Titles, when I'm writing, are very important. When I'm reading, not so much. I really appreciate clever or punny titles, they usually make me wish I'd come up with them first. I remember really bad titles and silly titles like Sense & Sensibility & Seamonsters. I don't buy the book though. I just shake my head and move on.

Although I've only had secondhand knowledge of the angst of book titling, I think I'd prefer they just name my book than make me jump through hoops to come up with fifty titles and have them not like any. Too stressful.

Jean said...

My titles are very important to me but I often don't even remember the title of what I'm reading. I can't tell you how many times I've asked The Guy to bring my book upstairs and when he's asked the title, had to say, "I don't know. It's a paperback and it's mostly red."

Julie Miller said...

I'm notoriously bad at coming up with titles--out of 40 books, I've kept maybe 5 original titles, and have come up with maybe 5 more when asked to change them. And the rest? My editors and marketing have come up with.

Thanks goodness--my first book, BRAINIAC AND THE BEAST, probably wouldn't have sold as a romance.;) But when my editor asked me to come up with something else, I brainstormed a list and she picked IMMORTAL HEART. That worked out much, much better.

I'd be curious to get some stats on how a less-than-stellar title (like PREGNESIA, an Intrigue from last year) sell, vs. books with a great title.

To be honest, the title doesn't make or break my buying of a book--but if it's by an author I don't know, the title could make me pick it up to read the back blurb or not.

PM's Mother said...

Just remember, Margaret Mitchell wrote only one book with her title of "Tomorrow is Another Day", but it was published as "Gone With The Wind". That is one title I shall always remember.

Maven Beverly Barton said...

I always want a “working title” and the title must mean something to me and must relate to the story I’m telling. But I have learned, after more than 70 books, to accept the fact that I may not get to keep my title. Everyone at the publishing house apparently gets a say-so about the title and marketing always knows best. Or at least, I hope they do. I’ve pulled out my hair by the roots a few times trying to come up with an “acceptable” title, but I’ve had my agent fight for a title only once. Choose your battles wisely. I think that a great title or a great cover can catch a reader’s attention and my guess is that some readers do buy a book because they’re intrigued by the title or fascinated by the cover. Personally, I don’t ever remember buying a book because of the title or the cover.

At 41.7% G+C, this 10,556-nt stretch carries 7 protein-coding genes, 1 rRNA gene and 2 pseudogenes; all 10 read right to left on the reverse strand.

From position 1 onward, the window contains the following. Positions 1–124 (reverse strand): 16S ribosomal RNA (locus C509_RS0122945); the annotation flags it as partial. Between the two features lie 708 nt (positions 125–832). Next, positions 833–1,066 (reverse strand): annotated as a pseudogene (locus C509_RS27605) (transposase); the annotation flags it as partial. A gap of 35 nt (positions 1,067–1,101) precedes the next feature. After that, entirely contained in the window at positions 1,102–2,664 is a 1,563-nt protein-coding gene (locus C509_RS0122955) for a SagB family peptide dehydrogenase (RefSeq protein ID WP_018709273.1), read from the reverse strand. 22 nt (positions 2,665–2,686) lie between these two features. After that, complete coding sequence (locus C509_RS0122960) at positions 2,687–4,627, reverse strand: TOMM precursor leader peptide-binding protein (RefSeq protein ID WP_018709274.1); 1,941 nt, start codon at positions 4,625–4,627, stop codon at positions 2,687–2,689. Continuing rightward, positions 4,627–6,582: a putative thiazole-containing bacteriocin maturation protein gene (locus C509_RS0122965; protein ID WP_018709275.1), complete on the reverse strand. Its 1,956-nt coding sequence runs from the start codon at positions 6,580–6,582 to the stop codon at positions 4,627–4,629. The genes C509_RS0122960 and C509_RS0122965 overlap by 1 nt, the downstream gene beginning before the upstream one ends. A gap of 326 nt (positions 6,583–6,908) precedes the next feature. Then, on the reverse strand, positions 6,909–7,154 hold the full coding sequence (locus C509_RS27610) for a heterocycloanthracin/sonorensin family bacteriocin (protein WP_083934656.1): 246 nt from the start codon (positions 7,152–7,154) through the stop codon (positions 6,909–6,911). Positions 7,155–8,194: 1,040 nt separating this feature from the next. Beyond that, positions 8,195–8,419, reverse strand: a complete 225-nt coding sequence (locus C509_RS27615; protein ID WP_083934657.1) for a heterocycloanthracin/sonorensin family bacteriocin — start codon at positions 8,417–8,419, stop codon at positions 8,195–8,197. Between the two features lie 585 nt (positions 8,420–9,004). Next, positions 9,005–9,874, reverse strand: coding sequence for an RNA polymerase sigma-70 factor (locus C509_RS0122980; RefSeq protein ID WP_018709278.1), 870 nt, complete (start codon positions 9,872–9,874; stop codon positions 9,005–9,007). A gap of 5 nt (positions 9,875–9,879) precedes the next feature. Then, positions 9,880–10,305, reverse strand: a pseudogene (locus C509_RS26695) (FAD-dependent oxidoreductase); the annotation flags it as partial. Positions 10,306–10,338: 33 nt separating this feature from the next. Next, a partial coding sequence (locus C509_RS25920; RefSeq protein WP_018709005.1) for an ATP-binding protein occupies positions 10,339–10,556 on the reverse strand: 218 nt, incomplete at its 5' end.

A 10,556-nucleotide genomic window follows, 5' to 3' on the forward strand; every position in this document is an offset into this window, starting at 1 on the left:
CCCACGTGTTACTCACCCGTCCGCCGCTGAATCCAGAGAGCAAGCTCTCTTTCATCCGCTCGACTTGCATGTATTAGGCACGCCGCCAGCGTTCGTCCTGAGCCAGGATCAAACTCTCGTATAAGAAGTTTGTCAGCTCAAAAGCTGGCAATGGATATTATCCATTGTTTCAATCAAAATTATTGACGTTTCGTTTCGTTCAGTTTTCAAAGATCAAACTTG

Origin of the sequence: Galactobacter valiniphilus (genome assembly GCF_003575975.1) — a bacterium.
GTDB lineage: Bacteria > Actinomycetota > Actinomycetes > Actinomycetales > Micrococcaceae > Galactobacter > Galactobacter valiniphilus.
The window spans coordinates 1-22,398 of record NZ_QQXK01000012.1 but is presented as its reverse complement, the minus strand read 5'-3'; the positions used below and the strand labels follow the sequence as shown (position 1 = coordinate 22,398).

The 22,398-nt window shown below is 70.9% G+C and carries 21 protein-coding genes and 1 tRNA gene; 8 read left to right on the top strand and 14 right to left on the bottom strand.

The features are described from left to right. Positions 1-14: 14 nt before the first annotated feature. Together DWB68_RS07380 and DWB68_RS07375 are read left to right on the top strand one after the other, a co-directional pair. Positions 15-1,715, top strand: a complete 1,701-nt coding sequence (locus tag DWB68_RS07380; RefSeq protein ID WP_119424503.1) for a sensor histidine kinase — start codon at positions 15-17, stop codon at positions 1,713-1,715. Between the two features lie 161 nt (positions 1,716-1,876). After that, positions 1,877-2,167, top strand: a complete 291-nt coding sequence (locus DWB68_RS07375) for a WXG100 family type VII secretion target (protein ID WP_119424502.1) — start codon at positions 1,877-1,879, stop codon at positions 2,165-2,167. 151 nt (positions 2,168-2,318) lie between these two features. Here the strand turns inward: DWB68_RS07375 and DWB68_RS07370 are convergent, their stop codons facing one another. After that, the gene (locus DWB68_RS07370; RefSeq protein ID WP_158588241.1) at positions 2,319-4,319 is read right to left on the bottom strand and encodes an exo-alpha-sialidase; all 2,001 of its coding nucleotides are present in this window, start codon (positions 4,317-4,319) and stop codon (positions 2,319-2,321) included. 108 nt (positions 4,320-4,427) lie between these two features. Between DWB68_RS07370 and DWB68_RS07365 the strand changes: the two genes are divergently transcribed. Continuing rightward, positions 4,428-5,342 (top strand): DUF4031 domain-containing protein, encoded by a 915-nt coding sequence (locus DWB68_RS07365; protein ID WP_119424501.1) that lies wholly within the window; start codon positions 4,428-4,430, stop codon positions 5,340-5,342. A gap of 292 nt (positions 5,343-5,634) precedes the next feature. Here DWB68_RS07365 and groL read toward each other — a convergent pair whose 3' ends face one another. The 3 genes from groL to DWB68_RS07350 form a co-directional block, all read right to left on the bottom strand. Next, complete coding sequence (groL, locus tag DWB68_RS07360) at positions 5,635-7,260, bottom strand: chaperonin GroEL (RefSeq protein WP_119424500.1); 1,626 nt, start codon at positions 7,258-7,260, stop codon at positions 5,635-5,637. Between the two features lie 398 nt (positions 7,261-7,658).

Kathy said...

Good luck in the title search, Instigator. I actually love this part, coming up with a title and I have a great time with it.

I remember books by titles. Am I the only one? Titles need to have a double meaning. They need to reach out and grab you. Of course, they need to mean something about the book and characters too. What I especially love, is when a book title is a play on words.

Why, oh why, is it always me who appears to be the odd ball in the bunch?

Virginia said...

I have never bought a book for the title, I go by the blurp or reviews. Most of the time the cover will draw me first and I go from there!

Problem Child said...

I used to worry a lot about titles, but since my editor picks them now, it's funny how they quickly quit being high on my radar.

And, yes, I do tend to call all books by their h/h instead of their titles. I guess that ties into PM's post about the importance of characters!